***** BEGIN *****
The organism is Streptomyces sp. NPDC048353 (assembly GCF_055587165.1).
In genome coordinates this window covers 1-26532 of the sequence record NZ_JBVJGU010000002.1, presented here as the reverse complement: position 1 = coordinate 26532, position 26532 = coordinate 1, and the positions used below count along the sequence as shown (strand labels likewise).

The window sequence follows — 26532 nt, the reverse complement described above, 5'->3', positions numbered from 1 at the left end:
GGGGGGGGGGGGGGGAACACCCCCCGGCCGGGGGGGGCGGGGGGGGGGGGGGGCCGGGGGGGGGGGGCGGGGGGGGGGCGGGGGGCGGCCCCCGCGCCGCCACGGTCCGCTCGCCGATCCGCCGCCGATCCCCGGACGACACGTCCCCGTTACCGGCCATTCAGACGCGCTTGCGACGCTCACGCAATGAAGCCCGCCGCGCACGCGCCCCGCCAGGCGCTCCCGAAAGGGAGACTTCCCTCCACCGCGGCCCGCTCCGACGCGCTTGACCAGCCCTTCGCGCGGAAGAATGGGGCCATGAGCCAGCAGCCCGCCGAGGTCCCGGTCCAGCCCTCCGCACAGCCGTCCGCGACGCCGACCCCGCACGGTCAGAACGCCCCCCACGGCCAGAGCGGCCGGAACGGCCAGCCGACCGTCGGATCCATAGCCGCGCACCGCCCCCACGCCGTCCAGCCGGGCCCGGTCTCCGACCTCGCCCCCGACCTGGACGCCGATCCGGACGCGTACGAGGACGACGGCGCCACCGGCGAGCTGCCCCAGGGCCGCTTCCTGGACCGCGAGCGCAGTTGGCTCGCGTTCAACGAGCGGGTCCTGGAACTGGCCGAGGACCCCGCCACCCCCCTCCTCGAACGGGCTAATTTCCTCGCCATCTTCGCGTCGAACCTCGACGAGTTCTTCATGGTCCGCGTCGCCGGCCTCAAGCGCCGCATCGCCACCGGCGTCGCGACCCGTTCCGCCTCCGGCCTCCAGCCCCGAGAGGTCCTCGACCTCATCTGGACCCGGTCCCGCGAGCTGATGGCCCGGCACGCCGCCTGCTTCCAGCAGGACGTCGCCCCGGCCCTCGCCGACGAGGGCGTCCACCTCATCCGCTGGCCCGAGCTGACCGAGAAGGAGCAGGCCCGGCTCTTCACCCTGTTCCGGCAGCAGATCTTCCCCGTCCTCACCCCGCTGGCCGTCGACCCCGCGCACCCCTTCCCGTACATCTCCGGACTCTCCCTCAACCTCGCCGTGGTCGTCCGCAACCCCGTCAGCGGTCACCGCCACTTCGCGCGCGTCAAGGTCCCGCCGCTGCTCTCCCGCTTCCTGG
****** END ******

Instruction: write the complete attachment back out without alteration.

The organism is Streptomyces sp. NPDC048353 (assembly GCF_055587165.1).
In genome coordinates this window covers 1-26532 of the sequence record NZ_JBVJGU010000002.1, presented here as the reverse complement: position 1 = coordinate 26532, position 26532 = coordinate 1, and the positions used below count along the sequence as shown (strand labels likewise).

The window sequence follows — 26532 nt, the reverse complement described above, 5'->3', positions numbered from 1 at the left end:
GGGGGGGGGGGGGGGAACACCCCCCGGCCGGGGGGGGCGGGGGGGGGGGGGGGCCGGGGGGGGGGGGCGGGGGGGGGGCGGGGGGCGGCCCCCGCGCCGCCACGGTCCGCTCGCCGATCCGCCGCCGATCCCCGGACGACACGTCCCCGTTACCGGCCATTCAGACGCGCTTGCGACGCTCACGCAATGAAGCCCGCCGCGCACGCGCCCCGCCAGGCGCTCCCGAAAGGGAGACTTCCCTCCACCGCGGCCCGCTCCGACGCGCTTGACCAGCCCTTCGCGCGGAAGAATGGGGCCATGAGCCAGCAGCCCGCCGAGGTCCCGGTCCAGCCCTCCGCACAGCCGTCCGCGACGCCGACCCCGCACGGTCAGAACGCCCCCCACGGCCAGAGCGGCCGGAACGGCCAGCCGACCGTCGGATCCATAGCCGCGCACCGCCCCCACGCCGTCCAGCCGGGCCCGGTCTCCGACCTCGCCCCCGACCTGGACGCCGATCCGGACGCGTACGAGGACGACGGCGCCACCGGCGAGCTGCCCCAGGGCCGCTTCCTGGACCGCGAGCGCAGTTGGCTCGCGTTCAACGAGCGGGTCCTGGAACTGGCCGAGGACCCCGCCACCCCCCTCCTCGAACGGGCTAATTTCCTCGCCATCTTCGCGTCGAACCTCGACGAGTTCTTCATGGTCCGCGTCGCCGGCCTCAAGCGCCGCATCGCCACCGGCGTCGCGACCCGTTCCGCCTCCGGCCTCCAGCCCCGAGAGGTCCTCGACCTCATCTGGACCCGGTCCCGCGAGCTGATGGCCCGGCACGCCGCCTGCTTCCAGCAGGACGTCGCCCCGGCCCTCGCCGACGAGGGCGTCCACCTCATCCGCTGGCCCGAGCTGACCGAGAAGGAGCAGGCCCGGCTCTTCACCCTGTTCCGGCAGCAGATCTTCCCCGTCCTCACCCCGCTGGCCGTCGACCCCGCGCACCCCTTCCCGTACATCTCCGGACTCTCCCTCAACCTCGCCGTGGTCGTCCGCAACCCCGTCAGCGGTCACCGCCACTTCGCGCGCGTCAAGGTCCCGCCGCTGCTCTCCCGCTTCCTGG